The first time I saw Jackson in concert was in 2002 opening for Tom Petty at MSG and he was excellent, and the next time I saw him was at the Beacon in 2004, on the eve of his induction into the Rock And Roll Hall Of Fame, an evening that concluded with Bruce Springsteen (who had opened for Jackson back in the day -and it speaks books about Browne’s uncommon decency that long before Bruce was Bruce, Browne treated hm very well) joining him for “Take It Easy”. The Beacon show was a masterpiece and looking at the setlist today it is easy to admire a run of songs that took up half of the evening and was relentlessly wonderful. Friday night Browne wasn’t in the market to pat himself on the back quite so thoroughly. Halfway through the second set he brought the audience on its feet and to its knees with “Somebody’s Baby” followed by “Redneck Friend” and he was this close to blowing the evening into smithereens and he stepped back with “Lawless Avenue”. It made no sense to me but it was an artistic decision, he wanted to not be who we wanted him to be but rather what he saw himself as. That distant mirage of Browne, so far past his opening farewell, seemed to blur in front of us, he went in and out of focus. Later, when it was over, I thought it was good not great but honestly I decided to mull on it for another day, and now it feels like a triumph of performance and catalog.
It is worth noting Browne’s moment of infamy. Browne has consistently denied Hannah’s charges that he gave her a black eye, broken finger and swollen lip in 1992, but let’s say it is true: there is a world of difference between hitting a woman and being a woman beater: things happen in relationships that should never happen but hitting a woman once is not the same as being a perennial man with a punchline. I’ve known a woman beater, this man was furious and dangerous, but that isn’t quite what Browne is being accused of, is it? Watching and listening, and just hearing how there has never been the remotest hint of anything like that either before or since, makes it seem like not a #metoo moment at all -women love him and women can tell the stench of violence a mile off. Browne’s sensuality hasn’t dimmed ever and there was a whole lot of inappropriate shout outs from the women in the audience, he is like a Raphaelite picture, in his youth he was a lush dreamboat and also one who couldn’t get out of the way of his own emotional baggage: he comes across like a serial philanderer with a baffled sense of guilt.
My other problem with the set is that it didn’t seem to make an internal sense. Jackson claimed early that he was trying to perform songs he hadn’t performed on Thursday but the changes were minimal, we didn’t get “These Days” and they didn’t get “Sky Blue And Black” plus two other changes but in a 26 song set that’s just cosmetics. The inclusion of choir singers Chavonne Stewart and Alethea Mills meant that his Latin American songs were given a deeper and more spiritual take, this was especially true of “Lives In The Balance”. The evening opened with “Before The Deluge” off the hugely successful Late For The Sky and continued with “Some Bridges” off the vastly less successful Looking East. Next “You Love The Thunder” from the huge Running On Empty followed by 2014’s “The Long Way Round” from Standing In The Breach.. and “The Long Way Round” was best. All of them were given completely honorable performances but “The Long Way Round”….? That’s what time does to you, you can write a career high and nobody will notice when you’re knocking on 70. What else? The extended “Doctor My Eyes” is the best I’ve heard to date.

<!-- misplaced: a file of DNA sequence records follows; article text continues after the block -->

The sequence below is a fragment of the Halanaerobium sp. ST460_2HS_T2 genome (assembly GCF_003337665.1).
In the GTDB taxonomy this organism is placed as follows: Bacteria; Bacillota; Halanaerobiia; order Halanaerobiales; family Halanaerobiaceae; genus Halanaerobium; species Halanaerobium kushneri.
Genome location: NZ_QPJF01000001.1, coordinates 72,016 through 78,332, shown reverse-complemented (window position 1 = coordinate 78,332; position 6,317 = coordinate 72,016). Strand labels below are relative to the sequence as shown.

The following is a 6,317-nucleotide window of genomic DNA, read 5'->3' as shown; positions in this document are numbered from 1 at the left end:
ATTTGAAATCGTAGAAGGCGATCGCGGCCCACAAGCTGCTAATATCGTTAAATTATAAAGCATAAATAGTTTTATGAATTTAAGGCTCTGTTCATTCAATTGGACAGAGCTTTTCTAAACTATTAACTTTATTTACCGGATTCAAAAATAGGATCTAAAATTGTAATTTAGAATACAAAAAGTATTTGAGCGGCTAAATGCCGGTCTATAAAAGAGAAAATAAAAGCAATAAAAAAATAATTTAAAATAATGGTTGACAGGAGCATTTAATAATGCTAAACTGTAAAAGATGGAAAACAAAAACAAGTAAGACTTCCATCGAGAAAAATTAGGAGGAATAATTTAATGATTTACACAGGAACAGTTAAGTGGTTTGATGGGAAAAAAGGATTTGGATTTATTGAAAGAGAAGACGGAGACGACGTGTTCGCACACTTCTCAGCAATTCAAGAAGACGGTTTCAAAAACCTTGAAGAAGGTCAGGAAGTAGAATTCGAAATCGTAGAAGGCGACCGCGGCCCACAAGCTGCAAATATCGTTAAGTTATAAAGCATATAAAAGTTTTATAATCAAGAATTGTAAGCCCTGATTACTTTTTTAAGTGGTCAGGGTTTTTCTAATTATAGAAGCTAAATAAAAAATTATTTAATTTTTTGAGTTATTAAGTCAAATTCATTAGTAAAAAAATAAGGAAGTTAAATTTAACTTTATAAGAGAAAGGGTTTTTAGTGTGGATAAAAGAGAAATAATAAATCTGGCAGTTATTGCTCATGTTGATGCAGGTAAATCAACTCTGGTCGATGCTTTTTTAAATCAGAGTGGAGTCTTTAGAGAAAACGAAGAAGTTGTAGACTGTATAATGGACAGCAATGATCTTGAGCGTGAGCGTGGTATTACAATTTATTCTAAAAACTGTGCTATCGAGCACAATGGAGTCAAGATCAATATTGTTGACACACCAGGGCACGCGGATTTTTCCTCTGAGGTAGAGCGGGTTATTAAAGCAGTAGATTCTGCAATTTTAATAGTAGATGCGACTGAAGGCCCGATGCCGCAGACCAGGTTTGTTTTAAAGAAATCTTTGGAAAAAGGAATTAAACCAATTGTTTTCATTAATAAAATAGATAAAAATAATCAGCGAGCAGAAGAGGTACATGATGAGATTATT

Browne is a good front man, he isn’t pompous, he is amused, sometimes bemused, self-confident but not arrogant, in complete control of everything, even when rebooting a song after he fucks up a verse. On a live album I heard a coupla years back he ended by saying “Thank you, you’ve been a wonderful audience” and his sincerity was irrevocable and complete and just kinda touching, it was a meeting of fans and man and something we’ve come to expect from the guy. I recently claimed that Browne played McCartney to Zevon’s Lennon, and the thought is I was putting Browne down but I’m the guy who has just reviewed his 38th McCartney post-Beatles album, how is that an insult to Browne?
When I was fourteen I had no idea how to treat a woman romantically, I knew nothing about romance -though a little something about unrequited love. I was fortunate to learn lessons of not just melody and tone and the texture of sadness, but a gentleness with women, whenever I can, however I might. And I learnt it from Jackson Brown. Thanks, Jackson.